Cute analogy, but cars aren’t people. Your point was that quantity is not a substitute for quality. But getting four or five B-level guys might have as near a chance if not equal or better to build a contender within 5 years than getting one blue-chip prospect. Even if that blue-chip guy turns out to be as good as everyone expects, he just becomes the next lone all-star on a bad team. The Padres are the Royals’ chance to rebuild their team to have multiple contributors, which is how they built their most recent window of contention.

      Thank you for engaging with the ideas being posted here. No need to be aggressive with the Kool-Aid comments and cute analogies that don’t facilitate civil discourse. It’s fun to play armchair GM. Which players do YOU think the Royals would demand in a trade with the Padres. And if you are a Padres fan, who would you trade for Merrifield?

  9. Call KC and go get Whit Merrifield.

    Padres trade Myers, Naylor, Baez, and Miller. Or any combination of young MLB-ready talent mixed in with low-level prospects with upside. Untouchables are Gore, Patino, Abrams, Trammel, Edwards, Campusano, Weathers. Padres offer to eat some of Myers’ money.

    I think the Royals would trade a proven star like Merrifield (even with his very favorable contract) for multiple B or B-plus type young players that fill multiple holes in their MLB roster and bolsters their farm system, so any trade that the Padres can make will have a heavy cost if Gore/Patino are off the table (which they should be). However, one of the biggest benefits of building such a robust farm system is using it to make a serious move for big-time talent when you want to compete. Merrifield will transform this lineup and provide great defense at multiple positions, but I like him best at second base.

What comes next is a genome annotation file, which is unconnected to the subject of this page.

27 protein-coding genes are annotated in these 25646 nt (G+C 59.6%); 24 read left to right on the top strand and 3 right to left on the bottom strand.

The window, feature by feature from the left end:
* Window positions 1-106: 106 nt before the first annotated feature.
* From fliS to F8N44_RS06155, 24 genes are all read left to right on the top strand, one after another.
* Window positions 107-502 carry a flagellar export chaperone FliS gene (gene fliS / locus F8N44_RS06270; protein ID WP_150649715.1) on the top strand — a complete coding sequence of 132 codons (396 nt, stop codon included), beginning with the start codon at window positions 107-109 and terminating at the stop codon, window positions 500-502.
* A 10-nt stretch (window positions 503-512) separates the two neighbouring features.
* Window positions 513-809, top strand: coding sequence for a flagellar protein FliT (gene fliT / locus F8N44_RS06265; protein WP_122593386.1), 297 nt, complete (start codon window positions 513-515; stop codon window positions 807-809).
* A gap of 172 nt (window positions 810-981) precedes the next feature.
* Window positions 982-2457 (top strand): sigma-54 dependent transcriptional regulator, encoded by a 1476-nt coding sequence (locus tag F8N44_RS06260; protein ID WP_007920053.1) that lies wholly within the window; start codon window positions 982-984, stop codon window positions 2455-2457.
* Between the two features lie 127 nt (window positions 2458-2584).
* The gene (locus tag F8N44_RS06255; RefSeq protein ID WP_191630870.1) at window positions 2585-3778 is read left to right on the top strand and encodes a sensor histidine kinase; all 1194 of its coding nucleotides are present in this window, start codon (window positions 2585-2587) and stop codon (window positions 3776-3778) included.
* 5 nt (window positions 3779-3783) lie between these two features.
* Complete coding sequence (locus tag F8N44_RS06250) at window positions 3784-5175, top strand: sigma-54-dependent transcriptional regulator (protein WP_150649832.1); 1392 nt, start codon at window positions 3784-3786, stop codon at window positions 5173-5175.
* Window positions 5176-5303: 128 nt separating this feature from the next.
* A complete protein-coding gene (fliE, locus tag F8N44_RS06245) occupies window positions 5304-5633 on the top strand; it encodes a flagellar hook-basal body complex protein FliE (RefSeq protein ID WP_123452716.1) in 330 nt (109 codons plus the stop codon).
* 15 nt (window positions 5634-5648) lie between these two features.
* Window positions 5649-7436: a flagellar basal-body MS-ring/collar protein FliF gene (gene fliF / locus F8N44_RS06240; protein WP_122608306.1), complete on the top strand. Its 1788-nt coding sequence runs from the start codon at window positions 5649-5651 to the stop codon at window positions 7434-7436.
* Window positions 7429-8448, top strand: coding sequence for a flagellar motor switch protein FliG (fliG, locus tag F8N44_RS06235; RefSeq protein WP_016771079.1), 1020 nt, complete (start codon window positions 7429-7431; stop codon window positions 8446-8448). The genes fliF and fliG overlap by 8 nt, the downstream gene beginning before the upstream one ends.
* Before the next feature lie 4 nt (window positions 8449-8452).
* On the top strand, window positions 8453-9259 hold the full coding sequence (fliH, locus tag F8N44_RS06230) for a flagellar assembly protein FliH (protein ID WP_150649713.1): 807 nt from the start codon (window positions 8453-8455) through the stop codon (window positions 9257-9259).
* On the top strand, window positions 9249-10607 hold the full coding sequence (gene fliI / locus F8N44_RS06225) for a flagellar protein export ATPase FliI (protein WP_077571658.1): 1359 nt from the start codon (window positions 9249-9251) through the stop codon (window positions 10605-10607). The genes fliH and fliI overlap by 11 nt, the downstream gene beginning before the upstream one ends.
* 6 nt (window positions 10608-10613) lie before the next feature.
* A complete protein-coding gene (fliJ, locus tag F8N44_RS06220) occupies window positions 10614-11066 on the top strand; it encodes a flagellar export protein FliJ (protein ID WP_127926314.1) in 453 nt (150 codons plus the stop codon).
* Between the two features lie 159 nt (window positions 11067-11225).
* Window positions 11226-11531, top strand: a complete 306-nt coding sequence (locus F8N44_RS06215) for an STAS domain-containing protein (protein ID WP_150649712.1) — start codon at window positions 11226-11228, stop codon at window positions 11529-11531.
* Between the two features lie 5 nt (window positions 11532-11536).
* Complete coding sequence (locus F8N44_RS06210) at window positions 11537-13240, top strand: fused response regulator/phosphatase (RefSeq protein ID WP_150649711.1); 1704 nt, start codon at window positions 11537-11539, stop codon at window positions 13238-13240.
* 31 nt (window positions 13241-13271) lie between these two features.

The Padres without Myers would open the OF to more opportunities to figure out who out of Margot, Grisham, and Cordero, if any, will be productive players going forward. Or perhaps the Padres go get a new corner OF with Myers out of the way. With Merrifield’s offensive numbers coming out of 2B, there’s less pressure on having both corner OF’s be elite-level bats, so Padres could experiment with the platoon that they have right now (with Renfroe being the constant).

    Maybe Myers is a no-go for the Royals, even if the Padres offer to pay a healthy portion of the contract. I still think trading a mix of young major league talent and low-level prospects for Merrifield is worth it, and doable if Preller can stomach letting go of 3-5 players for one guy. Padres have a surplus of young, unproven but exciting talent. Use it to go get a star and send a message that the Padres are ready to win now…and can still keep Gore/Patino while achieving that goal.

  10. Right or wrong, “win now” dictums preclude any in house minor league options from being the first look. It is also unlikely France , Garcia, or Kinsler have given the organization much to count on as starters. All project as solid bench men.

    I’m not sure what the team payroll marker is. Clearly, a top starter of some salary is still in the plan, and I expect Bettances to get a deal of some value.

    My hunch is a deal that takes away salary will bring around a second basemen. Perhaps, Myers becomes Seattle’s GMs latest trade recycle. Maybe a Myers, Kinsler, Margavicius for Gordon and Santana? Maybe a Myers, Kinsler, Perdomo, Margavicius to KC for Duffy and Mondesi.

    Personally, I wouldn’t trade him yet unless for true equal value. No add-ons to get rid of him. Hopefully, that bridge hasn’t collapsed yet. Even in a terrible year last year, he was still better than most of our offense. There is no reason he shouldn’t earn starter time and be a huge part of the team in 2020.